The kid rubbed his fingers against the casing. This was no bullet. Instead, shielded within that tiny cylinder, was a shadow drive. Utterly undetectable, but bubbling fiercely with data. You’d need military-grade tech to even have a chance of cracking it open. Or a ship with serious skills.

            ‘Hey, Inigo!’

            The kid looked up and saw his supervisor. A fat guy, sporting the kind of moustache only retro games characters, porn stars and private detectives dared display.

            ‘Yeah, boss?’

            ‘You filled up that hole yet?’

            ‘Workin’ on it,’ the kid said.

            ‘Well, get a move on.’ The supervisor said. ‘After you’re done, Human Resources wants to have a word with you. Apparently they can’t find you on the system.’

            Inigo saluted.

            ‘Yes, sir!’ He grinned. ‘You got it!’

            As his supervisor turned on his heel and walked off, Inigo’s salute turned into a flipped bird.

            After waiting a few moments he climbed out onto the platform, checked to see nobody was watching, and then pulled his hardhat free and tossed it onto the tracks. Running a hand over his bald skull, he wondered how long this cloned body would take to grow an impressive enough bouffant. Then he noticed something. A clod of red, stuck between two of the tiles on the ground.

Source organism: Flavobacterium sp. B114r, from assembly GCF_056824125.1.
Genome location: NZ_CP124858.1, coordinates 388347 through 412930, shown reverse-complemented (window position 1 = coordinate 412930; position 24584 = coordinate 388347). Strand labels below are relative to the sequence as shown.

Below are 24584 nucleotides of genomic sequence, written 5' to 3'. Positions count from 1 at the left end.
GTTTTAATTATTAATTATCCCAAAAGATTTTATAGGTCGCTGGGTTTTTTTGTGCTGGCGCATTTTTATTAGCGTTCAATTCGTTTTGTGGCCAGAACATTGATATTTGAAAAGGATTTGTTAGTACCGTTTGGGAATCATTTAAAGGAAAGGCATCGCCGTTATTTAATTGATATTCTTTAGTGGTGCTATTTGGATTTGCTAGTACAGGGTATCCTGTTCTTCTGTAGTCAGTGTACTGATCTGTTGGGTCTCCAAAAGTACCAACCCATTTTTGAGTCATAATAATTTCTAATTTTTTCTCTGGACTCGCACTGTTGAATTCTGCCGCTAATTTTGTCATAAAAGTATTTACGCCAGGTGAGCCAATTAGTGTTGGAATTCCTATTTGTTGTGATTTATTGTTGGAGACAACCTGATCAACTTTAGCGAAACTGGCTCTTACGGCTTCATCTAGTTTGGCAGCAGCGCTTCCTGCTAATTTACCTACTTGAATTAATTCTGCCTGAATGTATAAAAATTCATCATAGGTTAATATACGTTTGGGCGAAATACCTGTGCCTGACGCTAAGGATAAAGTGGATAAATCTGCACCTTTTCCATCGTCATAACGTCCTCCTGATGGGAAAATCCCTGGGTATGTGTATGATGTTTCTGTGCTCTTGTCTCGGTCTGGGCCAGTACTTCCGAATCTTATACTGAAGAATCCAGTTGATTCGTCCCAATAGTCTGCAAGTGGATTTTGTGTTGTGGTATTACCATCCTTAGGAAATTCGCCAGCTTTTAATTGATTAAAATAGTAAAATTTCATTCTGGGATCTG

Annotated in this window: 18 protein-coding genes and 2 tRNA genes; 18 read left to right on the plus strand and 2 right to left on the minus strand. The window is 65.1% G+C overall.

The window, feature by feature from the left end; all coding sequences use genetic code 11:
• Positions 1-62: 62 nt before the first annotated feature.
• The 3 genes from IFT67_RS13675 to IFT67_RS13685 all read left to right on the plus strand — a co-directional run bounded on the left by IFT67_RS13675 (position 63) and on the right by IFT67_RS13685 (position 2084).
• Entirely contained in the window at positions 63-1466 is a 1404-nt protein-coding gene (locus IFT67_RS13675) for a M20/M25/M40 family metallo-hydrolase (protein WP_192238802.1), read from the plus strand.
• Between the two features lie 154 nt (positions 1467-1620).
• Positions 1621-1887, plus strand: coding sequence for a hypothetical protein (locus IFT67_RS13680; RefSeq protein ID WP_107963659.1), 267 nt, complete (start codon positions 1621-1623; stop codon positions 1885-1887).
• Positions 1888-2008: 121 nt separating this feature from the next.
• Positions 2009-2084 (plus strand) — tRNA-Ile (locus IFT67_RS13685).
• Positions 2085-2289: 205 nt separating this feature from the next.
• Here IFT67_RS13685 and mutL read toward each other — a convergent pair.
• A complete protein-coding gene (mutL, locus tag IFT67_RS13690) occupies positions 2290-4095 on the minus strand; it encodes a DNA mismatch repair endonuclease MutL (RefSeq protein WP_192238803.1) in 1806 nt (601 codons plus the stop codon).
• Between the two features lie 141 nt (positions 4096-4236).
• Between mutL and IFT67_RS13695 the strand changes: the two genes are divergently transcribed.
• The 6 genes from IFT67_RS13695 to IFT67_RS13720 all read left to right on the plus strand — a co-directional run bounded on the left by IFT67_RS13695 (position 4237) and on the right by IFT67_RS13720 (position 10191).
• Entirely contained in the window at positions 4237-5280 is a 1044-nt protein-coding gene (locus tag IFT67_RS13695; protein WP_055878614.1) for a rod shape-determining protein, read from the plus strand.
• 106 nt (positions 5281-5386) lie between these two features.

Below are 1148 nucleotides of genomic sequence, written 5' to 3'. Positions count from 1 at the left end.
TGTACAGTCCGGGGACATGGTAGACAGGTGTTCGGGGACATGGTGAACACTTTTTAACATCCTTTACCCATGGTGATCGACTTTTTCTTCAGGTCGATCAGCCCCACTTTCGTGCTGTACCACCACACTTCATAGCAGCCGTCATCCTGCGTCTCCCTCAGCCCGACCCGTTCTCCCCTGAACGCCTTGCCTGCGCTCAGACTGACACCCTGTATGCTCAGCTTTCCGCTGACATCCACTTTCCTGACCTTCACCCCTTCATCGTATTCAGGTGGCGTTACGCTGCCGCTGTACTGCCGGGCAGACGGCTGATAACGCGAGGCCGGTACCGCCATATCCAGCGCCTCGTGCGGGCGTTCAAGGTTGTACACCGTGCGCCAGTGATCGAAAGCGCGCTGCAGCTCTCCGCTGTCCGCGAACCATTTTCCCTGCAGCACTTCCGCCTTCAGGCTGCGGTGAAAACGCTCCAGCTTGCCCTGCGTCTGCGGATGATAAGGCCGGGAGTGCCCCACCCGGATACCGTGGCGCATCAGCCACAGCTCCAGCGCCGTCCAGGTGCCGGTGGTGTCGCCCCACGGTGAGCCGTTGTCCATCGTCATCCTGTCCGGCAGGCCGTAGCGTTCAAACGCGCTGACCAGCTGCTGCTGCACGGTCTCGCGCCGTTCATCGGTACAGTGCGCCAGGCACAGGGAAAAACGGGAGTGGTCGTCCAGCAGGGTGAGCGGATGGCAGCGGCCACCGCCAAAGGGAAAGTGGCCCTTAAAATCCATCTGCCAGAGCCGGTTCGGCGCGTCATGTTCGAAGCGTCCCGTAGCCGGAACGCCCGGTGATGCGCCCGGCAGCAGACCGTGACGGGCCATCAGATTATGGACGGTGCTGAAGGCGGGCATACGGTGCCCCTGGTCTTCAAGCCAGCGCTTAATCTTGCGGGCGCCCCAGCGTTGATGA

‘Hey Cherry,’ he asked wordlessly.

            ‘Uh-huh?’ She replied, back on the Altered Cabrón, impatiently waiting. ‘What is it?’

            ‘You reckon it hurts?’

            She didn’t reply. But he already knew the answer. Death didn’t hurt. It was the ending of something, the termination of a coda. The violence leading up to it could be rough as all hell, but death itself? Like diving into water. A final immersion from which there was no emergence.

            He had died here. Really died. Like, messily. But now he was looking at a tiny speck of his old body and felt nothing. No psychological trauma, no existential dread.

            ‘Hey AC,’ he asked, running his hand over his head again. ‘How many times have I done this?’

            There was no response.

            ‘Come on, bro,’ Inigo said. ‘Why so tight-lipped?’

            The ship’s answer, when it came, was icy and matter-of-fact.

            You told me never to tell you.

            ‘When did I do that?’

            The ship repeated its previous answer. Suddenly pale, Inigo took a final shuddering breath and headed back to the docking area, the bullet in his pocket feeling very, very cold.